Each pre-doctoral fellow earns a PhD in a social science discipline or from a professional school while participating in a common program of courses, workshops, and a 2-year apprenticeship conducting research in a school setting. This set of experiences enables each to contribute particular expertise to answering questions related to schooling from the standpoint of his or her respective discipline: How do we define and measure the skills young people need to become productive later in life? What is the relationship between academic and non-academic skills? What role does social and emotional regulation play in shaping learning? How should instruction be organized? What forms should school leadership and governance take to optimize student learning? How can we recruit and retain an effective teacher work force? Students select among a wide range of ongoing research projects and multiple sites of practice, with access to the nation’s best administrative data system on urban schools and youth development. These sites include UEI and the UChicago Consortium on School Research, the Chicago Heights Early Childhood Center, the TMW Center for Early Learning + Public Health, and the Urban Labs. Our aim is to produce rigorous and usable research on how schooling can be improved to provide the skills, dispositions and information young people need to make a successful transition into the labor market; and by engaging PhD students deeply in carrying out this research, to enable those fellows to become independent scholars who can effectively design rigorous social science research in education, collect and analyze relevant data, and communicate results clearly to a range of audiences.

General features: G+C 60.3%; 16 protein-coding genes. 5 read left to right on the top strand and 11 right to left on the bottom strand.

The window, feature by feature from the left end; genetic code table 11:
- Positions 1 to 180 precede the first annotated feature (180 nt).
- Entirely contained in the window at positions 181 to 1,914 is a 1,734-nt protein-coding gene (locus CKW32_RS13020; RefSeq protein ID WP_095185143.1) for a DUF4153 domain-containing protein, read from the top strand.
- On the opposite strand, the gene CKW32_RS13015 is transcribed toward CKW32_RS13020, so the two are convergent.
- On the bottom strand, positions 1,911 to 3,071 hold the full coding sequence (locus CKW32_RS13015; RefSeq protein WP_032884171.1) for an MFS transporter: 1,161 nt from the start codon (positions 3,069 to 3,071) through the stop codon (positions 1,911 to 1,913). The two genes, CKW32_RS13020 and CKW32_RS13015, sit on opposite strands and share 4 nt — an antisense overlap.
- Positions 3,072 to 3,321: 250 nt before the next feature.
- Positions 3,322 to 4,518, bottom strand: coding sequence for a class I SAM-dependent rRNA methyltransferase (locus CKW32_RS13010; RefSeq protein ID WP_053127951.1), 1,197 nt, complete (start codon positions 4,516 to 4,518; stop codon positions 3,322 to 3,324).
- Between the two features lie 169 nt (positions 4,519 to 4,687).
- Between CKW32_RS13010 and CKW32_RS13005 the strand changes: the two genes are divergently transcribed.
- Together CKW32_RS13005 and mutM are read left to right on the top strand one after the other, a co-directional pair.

To see more information on graduate studies in education, click here.